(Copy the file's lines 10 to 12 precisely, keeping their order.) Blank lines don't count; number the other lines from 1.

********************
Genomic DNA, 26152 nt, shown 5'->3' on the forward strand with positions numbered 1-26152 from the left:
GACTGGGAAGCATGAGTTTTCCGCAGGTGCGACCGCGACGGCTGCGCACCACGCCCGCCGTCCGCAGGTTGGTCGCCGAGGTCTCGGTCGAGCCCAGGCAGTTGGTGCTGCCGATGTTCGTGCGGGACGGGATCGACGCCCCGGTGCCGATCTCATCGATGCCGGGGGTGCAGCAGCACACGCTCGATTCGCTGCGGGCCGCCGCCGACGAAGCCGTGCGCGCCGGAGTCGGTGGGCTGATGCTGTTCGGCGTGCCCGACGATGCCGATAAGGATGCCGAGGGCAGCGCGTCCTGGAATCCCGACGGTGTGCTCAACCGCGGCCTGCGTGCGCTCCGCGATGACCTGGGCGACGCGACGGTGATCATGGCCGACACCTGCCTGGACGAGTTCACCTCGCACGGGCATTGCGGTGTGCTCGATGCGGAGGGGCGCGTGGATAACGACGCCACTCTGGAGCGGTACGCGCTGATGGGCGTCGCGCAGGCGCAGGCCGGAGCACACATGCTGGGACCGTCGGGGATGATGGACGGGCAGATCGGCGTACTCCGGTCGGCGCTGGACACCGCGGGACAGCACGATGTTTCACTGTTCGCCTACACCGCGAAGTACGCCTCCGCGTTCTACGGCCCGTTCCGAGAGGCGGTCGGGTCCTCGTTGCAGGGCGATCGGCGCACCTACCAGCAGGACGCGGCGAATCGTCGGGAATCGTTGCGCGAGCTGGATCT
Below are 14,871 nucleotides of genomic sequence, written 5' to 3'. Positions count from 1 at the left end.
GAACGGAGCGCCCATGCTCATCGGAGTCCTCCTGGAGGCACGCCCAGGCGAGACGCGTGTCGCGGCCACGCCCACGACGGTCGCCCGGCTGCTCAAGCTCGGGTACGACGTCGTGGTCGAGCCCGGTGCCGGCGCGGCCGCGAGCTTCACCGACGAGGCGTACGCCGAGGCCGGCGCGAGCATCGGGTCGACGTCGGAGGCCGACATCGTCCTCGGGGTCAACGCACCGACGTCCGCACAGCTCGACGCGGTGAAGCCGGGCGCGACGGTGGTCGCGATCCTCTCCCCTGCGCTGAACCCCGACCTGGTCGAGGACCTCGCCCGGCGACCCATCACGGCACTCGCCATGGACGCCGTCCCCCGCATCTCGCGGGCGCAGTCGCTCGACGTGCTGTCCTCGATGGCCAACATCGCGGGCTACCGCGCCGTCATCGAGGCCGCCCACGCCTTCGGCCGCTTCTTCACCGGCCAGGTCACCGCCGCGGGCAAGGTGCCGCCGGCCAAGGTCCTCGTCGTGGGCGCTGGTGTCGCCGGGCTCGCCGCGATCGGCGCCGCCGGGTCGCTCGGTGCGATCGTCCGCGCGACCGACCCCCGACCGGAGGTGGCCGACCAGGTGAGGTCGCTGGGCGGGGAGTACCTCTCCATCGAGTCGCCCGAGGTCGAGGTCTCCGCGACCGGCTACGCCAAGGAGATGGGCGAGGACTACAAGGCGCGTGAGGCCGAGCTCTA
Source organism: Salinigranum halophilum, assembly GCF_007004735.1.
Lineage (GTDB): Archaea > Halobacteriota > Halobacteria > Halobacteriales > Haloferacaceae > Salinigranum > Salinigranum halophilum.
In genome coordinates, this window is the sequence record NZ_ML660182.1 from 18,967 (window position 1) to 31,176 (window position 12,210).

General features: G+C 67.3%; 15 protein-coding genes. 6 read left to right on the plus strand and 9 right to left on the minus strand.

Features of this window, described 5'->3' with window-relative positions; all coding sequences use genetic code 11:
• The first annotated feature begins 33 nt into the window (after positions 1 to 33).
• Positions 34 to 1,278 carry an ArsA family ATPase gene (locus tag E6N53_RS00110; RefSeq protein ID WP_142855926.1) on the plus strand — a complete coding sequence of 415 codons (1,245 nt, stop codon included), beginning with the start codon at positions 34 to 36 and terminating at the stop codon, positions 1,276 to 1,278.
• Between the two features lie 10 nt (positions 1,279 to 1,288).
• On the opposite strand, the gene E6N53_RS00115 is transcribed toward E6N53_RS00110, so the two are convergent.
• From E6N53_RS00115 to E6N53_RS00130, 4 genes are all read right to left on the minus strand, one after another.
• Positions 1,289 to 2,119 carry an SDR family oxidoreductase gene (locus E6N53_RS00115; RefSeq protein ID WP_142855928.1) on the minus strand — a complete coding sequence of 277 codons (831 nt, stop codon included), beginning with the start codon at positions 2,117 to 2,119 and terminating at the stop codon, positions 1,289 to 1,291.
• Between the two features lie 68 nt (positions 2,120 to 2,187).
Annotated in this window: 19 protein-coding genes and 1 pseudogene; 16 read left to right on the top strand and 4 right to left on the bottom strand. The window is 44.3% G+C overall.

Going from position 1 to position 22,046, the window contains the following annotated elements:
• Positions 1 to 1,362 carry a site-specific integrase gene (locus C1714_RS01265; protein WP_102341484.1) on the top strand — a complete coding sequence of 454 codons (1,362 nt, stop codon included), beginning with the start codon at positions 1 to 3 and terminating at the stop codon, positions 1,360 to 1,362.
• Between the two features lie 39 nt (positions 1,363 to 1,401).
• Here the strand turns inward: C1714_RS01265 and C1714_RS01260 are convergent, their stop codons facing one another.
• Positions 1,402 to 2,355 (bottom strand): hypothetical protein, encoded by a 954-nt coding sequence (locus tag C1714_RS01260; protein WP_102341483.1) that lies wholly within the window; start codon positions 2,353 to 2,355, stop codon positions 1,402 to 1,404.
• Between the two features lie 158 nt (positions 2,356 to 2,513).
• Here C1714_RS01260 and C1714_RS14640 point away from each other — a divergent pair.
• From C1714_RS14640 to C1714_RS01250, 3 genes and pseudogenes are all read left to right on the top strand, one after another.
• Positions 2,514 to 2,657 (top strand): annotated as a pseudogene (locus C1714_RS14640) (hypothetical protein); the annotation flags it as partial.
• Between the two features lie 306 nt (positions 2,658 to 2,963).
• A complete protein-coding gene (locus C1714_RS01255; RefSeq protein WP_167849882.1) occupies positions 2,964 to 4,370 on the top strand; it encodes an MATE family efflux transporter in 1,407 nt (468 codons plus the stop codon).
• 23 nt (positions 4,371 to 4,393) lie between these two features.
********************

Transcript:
• The first annotated feature begins 33 nt into the window (after positions 1 to 33).
• Positions 34 to 1,278 carry an ArsA family ATPase gene (locus tag E6N53_RS00110; RefSeq protein ID WP_142855926.1) on the plus strand — a complete coding sequence of 415 codons (1,245 nt, stop codon included), beginning with the start codon at positions 34 to 36 and terminating at the stop codon, positions 1,276 to 1,278.
• Between the two features lie 10 nt (positions 1,279 to 1,288).